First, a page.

Disney CEO Bill Inger: It Will Be “Very Difficult” To Film In Georgia Because Of Abortion Law
So, what? Haven’t we had enough of the minority of Hollywood types and the perversion that Disney has done to the industry as well? Yet, because of another law in Georgia that would ban abortion if a doctor can detect a heartbeat, which no matter how strict is still a regulation of abortion, actors and actresses threaten a boycott. Now Disney’s CEO Bob Iger is saying it will be “very difficult” for the company to film in Georgia because “many people who work for us will not want to work there, and we will have to heed their wishes in that regard.”
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Georgia Governor Brian Kemp signed the bill into law on May 7th.
Iger’s interview with Reuters also included his statement, “I don’t see how it’s practical for us to continue to shoot there.”
Disney has been buying up movie companies left and right. In many cases, making some of the long-running franchises of films less appealing than before they were acquired.
Tyler Durden points out that it isn’t just Disney that seem to have a problem with Georgia.
In 2016, Disney and other major studies threatened to boycott the state if they were to strengthen protections for same-sex marriage opponents – a bill which passed through the state legislature, only to be vetoed by then Republican governor, Nathan Deal.
Dozens of celebrities and producers have already committed to no longer working in Georgia over the abortion law, while others such as JJ Abrams‘ and Jordan Peele‘s production companies have said that they would remain in the state, but donate “100% of our respective episodic fees” from the current season of “Lovecraft Country” to the ACLU of Georgia.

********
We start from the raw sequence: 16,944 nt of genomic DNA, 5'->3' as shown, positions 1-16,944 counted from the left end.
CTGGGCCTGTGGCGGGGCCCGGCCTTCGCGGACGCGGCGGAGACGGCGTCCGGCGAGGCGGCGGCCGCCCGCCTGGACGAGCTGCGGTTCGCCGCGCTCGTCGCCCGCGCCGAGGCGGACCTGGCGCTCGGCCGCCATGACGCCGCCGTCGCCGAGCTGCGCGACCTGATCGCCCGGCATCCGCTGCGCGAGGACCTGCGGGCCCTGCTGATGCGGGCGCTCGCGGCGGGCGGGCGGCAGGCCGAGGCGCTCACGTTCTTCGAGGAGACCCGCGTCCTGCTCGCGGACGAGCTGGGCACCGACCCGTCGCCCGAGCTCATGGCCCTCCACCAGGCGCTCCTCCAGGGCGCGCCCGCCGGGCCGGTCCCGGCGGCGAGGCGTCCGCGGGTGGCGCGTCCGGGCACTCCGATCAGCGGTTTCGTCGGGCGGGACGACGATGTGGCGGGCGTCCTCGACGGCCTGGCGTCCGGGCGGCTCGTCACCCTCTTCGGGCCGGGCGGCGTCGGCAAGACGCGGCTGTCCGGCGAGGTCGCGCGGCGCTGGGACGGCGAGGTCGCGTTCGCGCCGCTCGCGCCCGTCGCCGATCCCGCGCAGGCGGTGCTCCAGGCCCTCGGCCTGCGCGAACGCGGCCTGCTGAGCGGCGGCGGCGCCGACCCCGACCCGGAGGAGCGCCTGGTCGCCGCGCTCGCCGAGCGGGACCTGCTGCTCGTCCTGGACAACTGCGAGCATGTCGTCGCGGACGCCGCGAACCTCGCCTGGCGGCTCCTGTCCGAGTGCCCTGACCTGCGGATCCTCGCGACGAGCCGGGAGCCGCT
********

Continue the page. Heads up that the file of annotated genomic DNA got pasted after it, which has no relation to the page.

On Tuesday, Netflix said that they would have to “rethink our entire investment in Georgia” if the new law is enacted – however they will continue production there for now while working with groups opposing the legislation. The company films shows such as “Stranger Think” and “Ozark” in Georgia – the latter of which star Jason Batemen told The Hollywood Reporter he would no longer work in the state if the legislation survives court challenges.
“We have many women working on productions in Georgia, whose rights, along with millions of others, will be severely restricted by this law,” said Netflix chief content officer Ted Sarandos. “It’s why we will work with the A.C.L.U. and others to fight it in court. Given the legislation has not yet been implemented, we’ll continue to film there — while also supporting partners and artists who choose not to.”
Now, these companies have contracts with these actors and actresses. It seems simple to me that if they have a contract and the person just doesn’t like the state they are in, then they should face some sanctions from the contract, right? But no, Hollywood would rather be dictated by film activists rather than tell them to do their jobs and honor their contracts. Or, they could just get people who are good actors who don’t care where they work.
According to Reuters: “The state offers a tax credit that has lured many film and TV productions. The industry is responsible for more than 92,000 jobs in Georgia, according to the Motion Picture Association of America (MPAA), and some 455 productions were shot in Georgia in 2018, according to the state.”
That’s a lot of money and a lot of jobs.
Perhaps we need to get that billboard that was purchased (Email me through the Contact form on this website to find out how), and start listing Hollywood types and companies that are killing jobs in Georgia due to their law. Maybe that would get someone’s attention.
Better yet, perhaps Georgians should just boycott movies till the Hollywood elites get the idea that they don’t survive without paying customers, many of which despise their political views and promotion of the murder of the unborn as a “right” of women.